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I have a database of occupation titles I'm trying to run some queries on. I'm using Match() to try and find the best match occupational title for a user-entered string using this SQL:

SELECT *, MATCH (occupation_title) AGAINST ('EGG PROCESSOR') 
AS score FROM occupational_titles WHERE MATCH (occupation_title) 

When I run this query against my database, the first three results are "Processor", "Egg Processor", and "COPRA Processor". The first two have the exact same match score of 6.04861688613892. Why on earth would MySQL not rank an exact match hit as the number one result? Is there anything I can do to refine the search algorithm?

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2 Answers 2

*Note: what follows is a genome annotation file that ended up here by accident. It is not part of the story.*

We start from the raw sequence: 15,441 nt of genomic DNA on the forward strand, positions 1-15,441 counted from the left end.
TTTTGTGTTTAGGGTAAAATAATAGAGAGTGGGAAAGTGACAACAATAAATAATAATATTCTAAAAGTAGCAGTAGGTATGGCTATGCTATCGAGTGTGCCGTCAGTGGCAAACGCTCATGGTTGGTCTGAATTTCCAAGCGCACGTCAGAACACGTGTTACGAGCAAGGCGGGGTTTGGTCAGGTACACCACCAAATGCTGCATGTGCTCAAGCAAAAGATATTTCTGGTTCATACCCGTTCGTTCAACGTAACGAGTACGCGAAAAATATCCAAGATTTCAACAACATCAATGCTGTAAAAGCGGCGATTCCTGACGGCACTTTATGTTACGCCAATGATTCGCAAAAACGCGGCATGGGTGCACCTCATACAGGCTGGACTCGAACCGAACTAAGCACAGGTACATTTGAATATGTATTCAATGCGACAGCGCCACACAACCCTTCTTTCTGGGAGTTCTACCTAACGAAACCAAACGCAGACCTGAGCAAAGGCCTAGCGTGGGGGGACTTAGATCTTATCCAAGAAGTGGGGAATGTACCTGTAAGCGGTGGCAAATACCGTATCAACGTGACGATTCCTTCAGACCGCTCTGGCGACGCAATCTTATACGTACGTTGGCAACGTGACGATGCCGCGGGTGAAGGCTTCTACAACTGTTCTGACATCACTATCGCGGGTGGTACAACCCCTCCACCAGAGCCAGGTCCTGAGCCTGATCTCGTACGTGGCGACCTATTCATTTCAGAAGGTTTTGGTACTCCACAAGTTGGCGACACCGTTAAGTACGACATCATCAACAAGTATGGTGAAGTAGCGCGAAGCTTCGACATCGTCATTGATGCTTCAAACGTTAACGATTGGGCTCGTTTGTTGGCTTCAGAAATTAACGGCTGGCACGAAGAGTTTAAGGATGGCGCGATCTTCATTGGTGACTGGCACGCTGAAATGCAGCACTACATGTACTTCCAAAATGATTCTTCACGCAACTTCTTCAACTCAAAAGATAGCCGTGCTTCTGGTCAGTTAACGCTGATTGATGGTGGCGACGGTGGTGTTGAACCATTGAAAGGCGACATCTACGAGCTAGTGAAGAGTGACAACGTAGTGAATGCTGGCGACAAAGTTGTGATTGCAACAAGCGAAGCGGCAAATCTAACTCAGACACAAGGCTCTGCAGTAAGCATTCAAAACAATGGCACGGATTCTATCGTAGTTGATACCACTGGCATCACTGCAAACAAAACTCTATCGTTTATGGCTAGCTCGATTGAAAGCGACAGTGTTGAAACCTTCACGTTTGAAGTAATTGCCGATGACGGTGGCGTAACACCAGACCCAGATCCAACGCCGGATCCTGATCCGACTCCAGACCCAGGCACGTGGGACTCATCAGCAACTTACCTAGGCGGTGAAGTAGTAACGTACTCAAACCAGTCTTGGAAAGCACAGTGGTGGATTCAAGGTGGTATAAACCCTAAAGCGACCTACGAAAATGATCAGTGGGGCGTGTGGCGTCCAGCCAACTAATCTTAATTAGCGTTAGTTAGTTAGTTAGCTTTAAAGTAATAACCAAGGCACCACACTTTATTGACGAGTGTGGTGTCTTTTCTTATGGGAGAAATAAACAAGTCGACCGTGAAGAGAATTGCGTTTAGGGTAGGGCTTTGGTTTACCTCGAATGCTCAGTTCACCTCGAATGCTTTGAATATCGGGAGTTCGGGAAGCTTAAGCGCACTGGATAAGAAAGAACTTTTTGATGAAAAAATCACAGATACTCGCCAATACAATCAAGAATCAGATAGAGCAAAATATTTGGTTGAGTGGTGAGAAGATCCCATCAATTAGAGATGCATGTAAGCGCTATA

up vote 0 down vote accepted

You probably want to use one of the modifier modes in your searches. Check the fulltext documentation.

In particular, by default it uses "natural language" searching, while you probably want to consider "boolean mode" and prefixing each keyword with a plus sign to make it mandatory in results, or using double quotes to search for the exact phrase. Check the boolean mode documentation for more information on the syntax.

You can also consider performing multiple searches using a variety of modes and doing your own weighting.

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I don't mind natural language for when I cant find an exact match, but it;s in cases like this that it isn't working –  MarathonStudios Mar 7 '11 at 6:14

I guess you should change the collation of your Column to case insensitive ones. eg. latin1 to latin1_bin

Case sensitive Match is being done in your case. Have a look here: http://dev.mysql.com/doc/refman/5.5/en/fulltext-natural-language.html

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